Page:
New User Special Price Expires in

Let's log you in.

Sign in with Facebook


Don't have a StudySoup account? Create one here!


Create a StudySoup account

Be part of our community, it's free to join!

Sign up with Facebook


Create your account
By creating an account you agree to StudySoup's terms and conditions and privacy policy

Already have a StudySoup account? Login here


by: Samantha Pratt


Marketplace > College of Charleston > Geology > GEO 105 > GEOLOGY 105 WEEK 10
Samantha Pratt
C of C

Preview These Notes for FREE

Get a free preview of these Notes, just enter your email below.

Unlock Preview
Unlock Preview

Preview these materials now for free

Why put in your email? Get access to more of this material and other relevant free materials for your school

View Preview

About this Document

Earth History
Class Notes
Geology, GEO 105, Earth History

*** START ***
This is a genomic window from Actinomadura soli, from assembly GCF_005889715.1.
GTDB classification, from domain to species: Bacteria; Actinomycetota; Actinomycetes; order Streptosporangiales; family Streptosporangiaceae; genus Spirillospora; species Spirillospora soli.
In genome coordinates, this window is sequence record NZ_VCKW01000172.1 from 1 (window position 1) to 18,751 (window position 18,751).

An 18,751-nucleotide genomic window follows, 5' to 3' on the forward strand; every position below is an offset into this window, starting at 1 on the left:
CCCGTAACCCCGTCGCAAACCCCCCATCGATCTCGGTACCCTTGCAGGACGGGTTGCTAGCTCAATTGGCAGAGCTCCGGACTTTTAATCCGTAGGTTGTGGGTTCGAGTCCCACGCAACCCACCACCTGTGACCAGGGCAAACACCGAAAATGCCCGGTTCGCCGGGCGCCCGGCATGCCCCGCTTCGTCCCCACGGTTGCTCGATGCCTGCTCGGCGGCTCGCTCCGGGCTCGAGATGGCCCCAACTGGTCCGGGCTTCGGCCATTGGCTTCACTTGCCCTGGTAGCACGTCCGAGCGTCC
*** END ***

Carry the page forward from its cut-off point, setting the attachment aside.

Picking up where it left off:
25 ?




Popular in Earth History

Popular in Geology

This 9 page Class Notes was uploaded by Samantha Pratt on Saturday March 19, 2016. The Class Notes belongs to GEO 105 at College of Charleston taught by Egerton in Spring 2016. Since its upload, it has received 11 views. For similar materials see Earth History in Geology at College of Charleston.


Reviews for GEOLOGY 105 WEEK 10


Report this Material


What is Karma?


Karma is the currency of StudySoup.

You can buy or earn more Karma at anytime and redeem it for class notes, study guides, flashcards, and more!

Date Created: 03/19/16